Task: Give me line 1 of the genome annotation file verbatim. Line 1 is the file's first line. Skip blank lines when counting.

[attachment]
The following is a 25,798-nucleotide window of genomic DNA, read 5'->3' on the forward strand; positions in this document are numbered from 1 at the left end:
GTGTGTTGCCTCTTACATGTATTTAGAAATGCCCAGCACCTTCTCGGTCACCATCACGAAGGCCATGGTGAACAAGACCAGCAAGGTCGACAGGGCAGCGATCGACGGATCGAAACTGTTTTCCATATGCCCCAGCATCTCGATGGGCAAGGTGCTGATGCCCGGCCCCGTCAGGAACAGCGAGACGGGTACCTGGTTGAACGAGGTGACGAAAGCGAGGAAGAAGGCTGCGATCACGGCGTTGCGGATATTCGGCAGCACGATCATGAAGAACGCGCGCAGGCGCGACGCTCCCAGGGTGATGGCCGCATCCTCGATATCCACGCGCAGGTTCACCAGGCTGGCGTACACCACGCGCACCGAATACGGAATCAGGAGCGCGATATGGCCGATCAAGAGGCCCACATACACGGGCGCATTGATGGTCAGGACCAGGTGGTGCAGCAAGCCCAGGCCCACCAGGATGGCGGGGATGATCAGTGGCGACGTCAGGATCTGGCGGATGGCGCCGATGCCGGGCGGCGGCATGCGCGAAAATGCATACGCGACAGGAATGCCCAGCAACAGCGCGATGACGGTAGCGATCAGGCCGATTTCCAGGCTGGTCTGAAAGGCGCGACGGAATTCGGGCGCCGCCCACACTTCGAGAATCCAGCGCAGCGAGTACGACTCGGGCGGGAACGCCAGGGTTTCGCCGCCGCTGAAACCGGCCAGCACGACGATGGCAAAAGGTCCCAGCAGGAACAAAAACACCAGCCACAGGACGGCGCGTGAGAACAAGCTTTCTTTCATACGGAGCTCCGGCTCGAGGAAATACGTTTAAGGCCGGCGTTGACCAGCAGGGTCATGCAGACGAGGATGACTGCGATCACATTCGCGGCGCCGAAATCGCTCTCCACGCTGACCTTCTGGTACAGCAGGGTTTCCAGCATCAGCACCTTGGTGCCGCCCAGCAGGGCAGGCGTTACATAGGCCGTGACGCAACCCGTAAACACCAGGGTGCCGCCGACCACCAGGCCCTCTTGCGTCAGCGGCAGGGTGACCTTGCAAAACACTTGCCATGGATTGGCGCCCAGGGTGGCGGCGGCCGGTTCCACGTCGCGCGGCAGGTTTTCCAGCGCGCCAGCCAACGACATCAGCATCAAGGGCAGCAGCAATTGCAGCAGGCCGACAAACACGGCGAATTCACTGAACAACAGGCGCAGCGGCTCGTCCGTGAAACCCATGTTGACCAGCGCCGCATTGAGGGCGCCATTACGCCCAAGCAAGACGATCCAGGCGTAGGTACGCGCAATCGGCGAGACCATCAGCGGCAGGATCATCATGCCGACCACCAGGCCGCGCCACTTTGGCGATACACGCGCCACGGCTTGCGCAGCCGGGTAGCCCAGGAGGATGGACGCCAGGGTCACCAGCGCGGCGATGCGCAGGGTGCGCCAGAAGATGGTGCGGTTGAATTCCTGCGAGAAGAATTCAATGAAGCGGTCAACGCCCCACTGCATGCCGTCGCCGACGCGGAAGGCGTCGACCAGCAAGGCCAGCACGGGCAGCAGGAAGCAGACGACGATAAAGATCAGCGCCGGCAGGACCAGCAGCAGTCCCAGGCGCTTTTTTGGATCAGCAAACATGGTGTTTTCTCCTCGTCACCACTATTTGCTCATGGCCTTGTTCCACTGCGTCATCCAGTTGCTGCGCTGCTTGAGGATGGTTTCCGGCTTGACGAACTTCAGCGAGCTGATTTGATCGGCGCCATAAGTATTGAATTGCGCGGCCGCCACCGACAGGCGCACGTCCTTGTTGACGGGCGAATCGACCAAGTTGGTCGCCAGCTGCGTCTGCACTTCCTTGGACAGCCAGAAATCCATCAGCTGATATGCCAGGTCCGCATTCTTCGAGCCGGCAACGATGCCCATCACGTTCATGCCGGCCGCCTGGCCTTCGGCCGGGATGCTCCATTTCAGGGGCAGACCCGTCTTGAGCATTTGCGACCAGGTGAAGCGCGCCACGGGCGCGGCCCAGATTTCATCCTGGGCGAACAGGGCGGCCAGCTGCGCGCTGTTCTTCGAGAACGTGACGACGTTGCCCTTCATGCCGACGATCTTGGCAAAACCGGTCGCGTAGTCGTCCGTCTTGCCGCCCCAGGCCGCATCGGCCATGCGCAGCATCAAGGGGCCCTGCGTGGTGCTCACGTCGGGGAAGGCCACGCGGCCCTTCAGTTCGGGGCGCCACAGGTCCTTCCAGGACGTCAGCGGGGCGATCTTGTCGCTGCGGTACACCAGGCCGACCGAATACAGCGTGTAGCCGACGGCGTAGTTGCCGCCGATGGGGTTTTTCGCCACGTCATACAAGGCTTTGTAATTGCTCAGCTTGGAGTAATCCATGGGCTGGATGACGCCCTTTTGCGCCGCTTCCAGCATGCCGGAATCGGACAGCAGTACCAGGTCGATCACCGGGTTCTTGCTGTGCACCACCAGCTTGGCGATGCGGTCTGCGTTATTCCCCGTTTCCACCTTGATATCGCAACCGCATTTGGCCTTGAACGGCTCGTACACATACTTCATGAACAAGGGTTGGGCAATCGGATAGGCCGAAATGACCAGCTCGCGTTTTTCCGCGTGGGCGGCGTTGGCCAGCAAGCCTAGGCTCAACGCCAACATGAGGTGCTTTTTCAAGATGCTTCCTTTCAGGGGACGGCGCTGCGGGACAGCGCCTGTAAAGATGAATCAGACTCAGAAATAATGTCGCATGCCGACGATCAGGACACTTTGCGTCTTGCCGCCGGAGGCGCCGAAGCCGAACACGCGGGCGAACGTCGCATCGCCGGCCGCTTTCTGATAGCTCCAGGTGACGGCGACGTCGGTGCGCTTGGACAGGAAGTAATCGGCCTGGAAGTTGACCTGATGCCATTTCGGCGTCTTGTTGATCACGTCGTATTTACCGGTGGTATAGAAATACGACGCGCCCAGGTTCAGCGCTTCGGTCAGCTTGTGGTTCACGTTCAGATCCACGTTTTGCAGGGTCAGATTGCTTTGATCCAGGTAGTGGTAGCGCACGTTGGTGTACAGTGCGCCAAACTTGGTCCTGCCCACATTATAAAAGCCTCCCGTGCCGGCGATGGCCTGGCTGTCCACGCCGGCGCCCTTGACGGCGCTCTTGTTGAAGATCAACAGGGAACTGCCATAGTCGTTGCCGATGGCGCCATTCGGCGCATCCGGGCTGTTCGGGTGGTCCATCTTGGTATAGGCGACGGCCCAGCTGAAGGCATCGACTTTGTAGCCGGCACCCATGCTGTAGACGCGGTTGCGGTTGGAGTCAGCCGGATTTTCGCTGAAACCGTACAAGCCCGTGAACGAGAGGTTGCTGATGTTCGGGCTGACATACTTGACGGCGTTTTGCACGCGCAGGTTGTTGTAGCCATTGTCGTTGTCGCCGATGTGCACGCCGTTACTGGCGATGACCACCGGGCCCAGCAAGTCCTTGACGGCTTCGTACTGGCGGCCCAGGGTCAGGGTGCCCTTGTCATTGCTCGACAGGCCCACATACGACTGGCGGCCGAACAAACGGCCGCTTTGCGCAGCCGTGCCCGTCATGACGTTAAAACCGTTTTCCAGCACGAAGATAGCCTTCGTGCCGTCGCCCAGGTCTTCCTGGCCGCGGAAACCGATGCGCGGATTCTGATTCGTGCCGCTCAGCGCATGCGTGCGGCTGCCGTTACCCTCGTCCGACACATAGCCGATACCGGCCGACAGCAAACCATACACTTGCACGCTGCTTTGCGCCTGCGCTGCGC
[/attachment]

The following is a 25,798-nucleotide window of genomic DNA, read 5'->3' on the forward strand; positions in this document are numbered from 1 at the left end: